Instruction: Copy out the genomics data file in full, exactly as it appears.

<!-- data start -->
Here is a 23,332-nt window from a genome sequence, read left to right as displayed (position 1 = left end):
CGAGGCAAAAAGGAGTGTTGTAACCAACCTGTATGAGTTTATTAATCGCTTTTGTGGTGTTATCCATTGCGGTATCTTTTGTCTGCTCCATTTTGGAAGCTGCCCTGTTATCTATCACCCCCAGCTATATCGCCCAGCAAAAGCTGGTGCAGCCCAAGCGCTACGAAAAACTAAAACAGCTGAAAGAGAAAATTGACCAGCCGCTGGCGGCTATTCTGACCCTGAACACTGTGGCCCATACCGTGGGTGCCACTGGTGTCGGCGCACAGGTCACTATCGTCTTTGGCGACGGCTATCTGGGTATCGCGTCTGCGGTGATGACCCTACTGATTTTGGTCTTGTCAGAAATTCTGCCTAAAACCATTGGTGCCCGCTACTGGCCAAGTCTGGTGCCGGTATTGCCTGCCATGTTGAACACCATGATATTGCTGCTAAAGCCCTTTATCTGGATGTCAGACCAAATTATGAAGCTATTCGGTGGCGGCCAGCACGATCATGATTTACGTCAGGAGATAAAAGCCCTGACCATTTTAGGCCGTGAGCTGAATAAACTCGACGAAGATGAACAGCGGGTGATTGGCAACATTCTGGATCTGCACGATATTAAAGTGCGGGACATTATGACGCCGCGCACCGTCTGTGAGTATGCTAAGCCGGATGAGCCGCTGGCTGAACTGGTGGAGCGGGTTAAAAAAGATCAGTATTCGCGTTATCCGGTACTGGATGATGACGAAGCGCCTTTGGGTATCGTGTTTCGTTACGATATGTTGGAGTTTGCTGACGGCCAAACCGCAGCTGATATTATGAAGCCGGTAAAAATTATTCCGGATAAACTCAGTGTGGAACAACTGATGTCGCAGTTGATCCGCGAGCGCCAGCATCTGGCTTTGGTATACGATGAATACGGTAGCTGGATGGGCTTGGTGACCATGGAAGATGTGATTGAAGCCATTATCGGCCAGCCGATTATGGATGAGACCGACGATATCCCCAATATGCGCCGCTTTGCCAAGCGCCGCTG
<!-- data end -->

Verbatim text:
Here is a 23,332-nt window from a genome sequence, read left to right as displayed (position 1 = left end):
CGAGGCAAAAAGGAGTGTTGTAACCAACCTGTATGAGTTTATTAATCGCTTTTGTGGTGTTATCCATTGCGGTATCTTTTGTCTGCTCCATTTTGGAAGCTGCCCTGTTATCTATCACCCCCAGCTATATCGCCCAGCAAAAGCTGGTGCAGCCCAAGCGCTACGAAAAACTAAAACAGCTGAAAGAGAAAATTGACCAGCCGCTGGCGGCTATTCTGACCCTGAACACTGTGGCCCATACCGTGGGTGCCACTGGTGTCGGCGCACAGGTCACTATCGTCTTTGGCGACGGCTATCTGGGTATCGCGTCTGCGGTGATGACCCTACTGATTTTGGTCTTGTCAGAAATTCTGCCTAAAACCATTGGTGCCCGCTACTGGCCAAGTCTGGTGCCGGTATTGCCTGCCATGTTGAACACCATGATATTGCTGCTAAAGCCCTTTATCTGGATGTCAGACCAAATTATGAAGCTATTCGGTGGCGGCCAGCACGATCATGATTTACGTCAGGAGATAAAAGCCCTGACCATTTTAGGCCGTGAGCTGAATAAACTCGACGAAGATGAACAGCGGGTGATTGGCAACATTCTGGATCTGCACGATATTAAAGTGCGGGACATTATGACGCCGCGCACCGTCTGTGAGTATGCTAAGCCGGATGAGCCGCTGGCTGAACTGGTGGAGCGGGTTAAAAAAGATCAGTATTCGCGTTATCCGGTACTGGATGATGACGAAGCGCCTTTGGGTATCGTGTTTCGTTACGATATGTTGGAGTTTGCTGACGGCCAAACCGCAGCTGATATTATGAAGCCGGTAAAAATTATTCCGGATAAACTCAGTGTGGAACAACTGATGTCGCAGTTGATCCGCGAGCGCCAGCATCTGGCTTTGGTATACGATGAATACGGTAGCTGGATGGGCTTGGTGACCATGGAAGATGTGATTGAAGCCATTATCGGCCAGCCGATTATGGATGAGACCGACGATATCCCCAATATGCGCCGCTTTGCCAAGCGCCGCTG